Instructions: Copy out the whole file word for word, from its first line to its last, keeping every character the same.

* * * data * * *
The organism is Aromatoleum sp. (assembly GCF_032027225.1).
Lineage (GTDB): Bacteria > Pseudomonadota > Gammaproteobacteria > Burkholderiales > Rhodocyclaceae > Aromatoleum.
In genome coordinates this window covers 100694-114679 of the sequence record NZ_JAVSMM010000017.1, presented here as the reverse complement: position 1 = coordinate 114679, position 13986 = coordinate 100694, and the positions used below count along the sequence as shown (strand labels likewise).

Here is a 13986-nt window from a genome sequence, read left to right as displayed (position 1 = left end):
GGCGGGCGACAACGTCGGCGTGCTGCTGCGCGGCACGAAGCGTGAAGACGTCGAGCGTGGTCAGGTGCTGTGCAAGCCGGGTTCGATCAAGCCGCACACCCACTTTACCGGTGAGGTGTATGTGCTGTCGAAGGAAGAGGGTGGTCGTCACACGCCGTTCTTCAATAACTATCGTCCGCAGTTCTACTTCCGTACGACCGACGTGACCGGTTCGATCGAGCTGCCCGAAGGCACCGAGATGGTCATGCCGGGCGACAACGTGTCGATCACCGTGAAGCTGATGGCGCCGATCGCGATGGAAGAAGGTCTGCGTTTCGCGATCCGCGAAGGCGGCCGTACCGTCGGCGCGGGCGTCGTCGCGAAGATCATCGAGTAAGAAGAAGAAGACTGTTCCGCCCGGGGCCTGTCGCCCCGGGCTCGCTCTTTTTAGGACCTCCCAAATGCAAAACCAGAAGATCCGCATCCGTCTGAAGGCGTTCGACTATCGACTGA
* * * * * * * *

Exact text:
The organism is Aromatoleum sp. (assembly GCF_032027225.1).
Lineage (GTDB): Bacteria > Pseudomonadota > Gammaproteobacteria > Burkholderiales > Rhodocyclaceae > Aromatoleum.
In genome coordinates this window covers 100694-114679 of the sequence record NZ_JAVSMM010000017.1, presented here as the reverse complement: position 1 = coordinate 114679, position 13986 = coordinate 100694, and the positions used below count along the sequence as shown (strand labels likewise).

Here is a 13986-nt window from a genome sequence, read left to right as displayed (position 1 = left end):
GGCGGGCGACAACGTCGGCGTGCTGCTGCGCGGCACGAAGCGTGAAGACGTCGAGCGTGGTCAGGTGCTGTGCAAGCCGGGTTCGATCAAGCCGCACACCCACTTTACCGGTGAGGTGTATGTGCTGTCGAAGGAAGAGGGTGGTCGTCACACGCCGTTCTTCAATAACTATCGTCCGCAGTTCTACTTCCGTACGACCGACGTGACCGGTTCGATCGAGCTGCCCGAAGGCACCGAGATGGTCATGCCGGGCGACAACGTGTCGATCACCGTGAAGCTGATGGCGCCGATCGCGATGGAAGAAGGTCTGCGTTTCGCGATCCGCGAAGGCGGCCGTACCGTCGGCGCGGGCGTCGTCGCGAAGATCATCGAGTAAGAAGAAGAAGACTGTTCCGCCCGGGGCCTGTCGCCCCGGGCTCGCTCTTTTTAGGACCTCCCAAATGCAAAACCAGAAGATCCGCATCCGTCTGAAGGCGTTCGACTATCGACTGA